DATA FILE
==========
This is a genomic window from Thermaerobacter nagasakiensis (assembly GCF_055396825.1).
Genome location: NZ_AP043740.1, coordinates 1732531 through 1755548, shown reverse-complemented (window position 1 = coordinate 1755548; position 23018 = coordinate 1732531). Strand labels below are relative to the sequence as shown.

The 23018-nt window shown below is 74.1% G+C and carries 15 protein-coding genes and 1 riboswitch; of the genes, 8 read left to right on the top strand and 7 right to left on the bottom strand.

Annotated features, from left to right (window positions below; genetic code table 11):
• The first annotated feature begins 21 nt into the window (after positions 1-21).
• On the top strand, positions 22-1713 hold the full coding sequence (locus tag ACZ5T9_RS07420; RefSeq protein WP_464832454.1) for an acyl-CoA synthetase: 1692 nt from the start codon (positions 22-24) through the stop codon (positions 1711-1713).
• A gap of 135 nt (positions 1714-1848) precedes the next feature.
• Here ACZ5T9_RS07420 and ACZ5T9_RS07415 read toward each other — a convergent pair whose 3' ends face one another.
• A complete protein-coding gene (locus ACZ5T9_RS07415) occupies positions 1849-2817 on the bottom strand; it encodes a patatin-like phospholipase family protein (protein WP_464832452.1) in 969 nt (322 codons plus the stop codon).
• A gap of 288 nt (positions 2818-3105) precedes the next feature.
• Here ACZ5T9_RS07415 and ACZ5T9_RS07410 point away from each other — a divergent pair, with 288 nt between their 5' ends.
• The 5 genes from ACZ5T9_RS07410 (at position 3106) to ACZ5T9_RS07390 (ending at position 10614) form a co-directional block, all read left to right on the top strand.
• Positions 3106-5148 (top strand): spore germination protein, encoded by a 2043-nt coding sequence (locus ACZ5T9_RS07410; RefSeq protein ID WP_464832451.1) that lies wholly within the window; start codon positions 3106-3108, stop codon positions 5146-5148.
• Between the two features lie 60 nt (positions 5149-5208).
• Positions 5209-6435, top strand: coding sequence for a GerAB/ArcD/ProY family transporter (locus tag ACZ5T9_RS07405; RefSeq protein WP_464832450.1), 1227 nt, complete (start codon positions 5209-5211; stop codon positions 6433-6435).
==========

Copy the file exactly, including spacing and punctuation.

This is a genomic window from Thermaerobacter nagasakiensis (assembly GCF_055396825.1).
Genome location: NZ_AP043740.1, coordinates 1732531 through 1755548, shown reverse-complemented (window position 1 = coordinate 1755548; position 23018 = coordinate 1732531). Strand labels below are relative to the sequence as shown.

The 23018-nt window shown below is 74.1% G+C and carries 15 protein-coding genes and 1 riboswitch; of the genes, 8 read left to right on the top strand and 7 right to left on the bottom strand.

Annotated features, from left to right (window positions below; genetic code table 11):
• The first annotated feature begins 21 nt into the window (after positions 1-21).
• On the top strand, positions 22-1713 hold the full coding sequence (locus tag ACZ5T9_RS07420; RefSeq protein WP_464832454.1) for an acyl-CoA synthetase: 1692 nt from the start codon (positions 22-24) through the stop codon (positions 1711-1713).
• A gap of 135 nt (positions 1714-1848) precedes the next feature.
• Here ACZ5T9_RS07420 and ACZ5T9_RS07415 read toward each other — a convergent pair whose 3' ends face one another.
• A complete protein-coding gene (locus ACZ5T9_RS07415) occupies positions 1849-2817 on the bottom strand; it encodes a patatin-like phospholipase family protein (protein WP_464832452.1) in 969 nt (322 codons plus the stop codon).
• A gap of 288 nt (positions 2818-3105) precedes the next feature.
• Here ACZ5T9_RS07415 and ACZ5T9_RS07410 point away from each other — a divergent pair, with 288 nt between their 5' ends.
• The 5 genes from ACZ5T9_RS07410 (at position 3106) to ACZ5T9_RS07390 (ending at position 10614) form a co-directional block, all read left to right on the top strand.
• Positions 3106-5148 (top strand): spore germination protein, encoded by a 2043-nt coding sequence (locus ACZ5T9_RS07410; RefSeq protein ID WP_464832451.1) that lies wholly within the window; start codon positions 3106-3108, stop codon positions 5146-5148.
• Between the two features lie 60 nt (positions 5149-5208).
• Positions 5209-6435, top strand: coding sequence for a GerAB/ArcD/ProY family transporter (locus tag ACZ5T9_RS07405; RefSeq protein WP_464832450.1), 1227 nt, complete (start codon positions 5209-5211; stop codon positions 6433-6435).